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Davis Journal

Mentor International helps those in developing countries

Feb 27, 2023 09:14AM ● By Becky Ginos

FRONT: Mentors work one-on-one with individuals and business owners to teach them the skills they need to be successful. Courtesy photo

BOUNTIFUL—An organization made up of mostly volunteers is making a difference in developing countries across Latin America, Africa and Asia by mentoring the people there to pull them out of poverty and to give them the skills to be successful. Many of those volunteers live right here in Davis County and give of their time to lift others up.

Mentors International works in-country through one-on-one mentoring and vocational training to help individuals, families and businesses to become self-sufficient.

“We’re trying to shift the paradigm for individuals and get them to a better place,” said Curtis Beesley, the President of Mentors International who lives in North Salt Lake. “Mentors teach them English, basic computer skills, how to increase their income, develop savings and reduce personal debt. Even developing countries develop debt.”

It’s a three legged stool, he said. “That’s the mentoring piece and the second leg is vocational job training and the third leg is micro lending and financing a small loan. The average loan is $150.”

Beesley said the organization was already investing in virtual technology before the pandemic. “Nobody knew until 2020 and we had to turn on a dime. In several days we were able to teach courses online.”

Students don’t pay for courses in currency, he said. “They have to perform 40 hours of service. That gives them some skin in the game to better themselves. It’s not a hand out it's a hand up.”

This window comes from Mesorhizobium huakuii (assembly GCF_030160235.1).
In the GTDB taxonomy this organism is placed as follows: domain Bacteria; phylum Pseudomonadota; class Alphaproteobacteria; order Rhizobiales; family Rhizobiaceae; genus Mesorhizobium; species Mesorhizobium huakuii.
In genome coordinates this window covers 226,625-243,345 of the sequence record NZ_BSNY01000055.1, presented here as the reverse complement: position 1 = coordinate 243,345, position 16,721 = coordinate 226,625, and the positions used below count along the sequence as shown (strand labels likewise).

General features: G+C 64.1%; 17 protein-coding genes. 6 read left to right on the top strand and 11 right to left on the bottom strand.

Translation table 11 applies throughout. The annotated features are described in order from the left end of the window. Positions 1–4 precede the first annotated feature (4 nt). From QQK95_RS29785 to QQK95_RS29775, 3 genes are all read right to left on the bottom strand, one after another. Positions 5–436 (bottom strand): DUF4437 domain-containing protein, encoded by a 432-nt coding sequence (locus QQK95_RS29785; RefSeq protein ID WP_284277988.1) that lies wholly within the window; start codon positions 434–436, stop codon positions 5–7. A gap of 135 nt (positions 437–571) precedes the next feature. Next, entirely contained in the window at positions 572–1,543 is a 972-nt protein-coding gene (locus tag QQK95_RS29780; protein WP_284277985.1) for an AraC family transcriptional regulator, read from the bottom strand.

“I started in 2018 then joined the board of mentors,” said Board Chair Curtis Oscarson. “Lifting a generation is cause for hope one life at a time.”

The organization recently merged with Elevate Global, “an innovative provider of small business training, in-field operations technology and real-time impact measurement in Latin America,” according to Mentor International.

“We’re four times bigger than three years ago,” Oscarson said. “It brings in a lot of money from donors that is going to people in poverty.”

“Most employees are hired in-country,” said Board Member Liz Mumford, who also serves as Davis District School Board President. “It gives them good jobs that are stable. I love meeting with the mentors and visiting the different clients they’re serving.”

Mumford said she got started with the organization as a donor family several years ago. “I was impressed so I got more involved and then joined the board. I traveled to the Philippines and Guatemala and have Cambodia coming up. Meeting with the clients was the emotional part and it sealed the deal for me.”

In the Philippines mentors help business entrepreneurs with market strategies like buying in bulk, she said. “It moves the street vendor to a store. In Guatemala they’re teaching them about irrigation and seasonal crops. There’s a variety of things with each country depending on that area.”

The Executive Board has five members, said Mumford. “Everyone is a volunteer. There are only a few employees in the states. It’s a small group. We deploy most of the resources in-country.”

Mumford said in her work in schools and other areas she sees that people want to take care of their own communities first then they are looking beyond to serve all around the world. “We work with amazing people as mentors.”

“This is the best thing I’ve ever done,” said Beesley. “It’s not for money – it’s for the people we’re serving. That's why I do it.”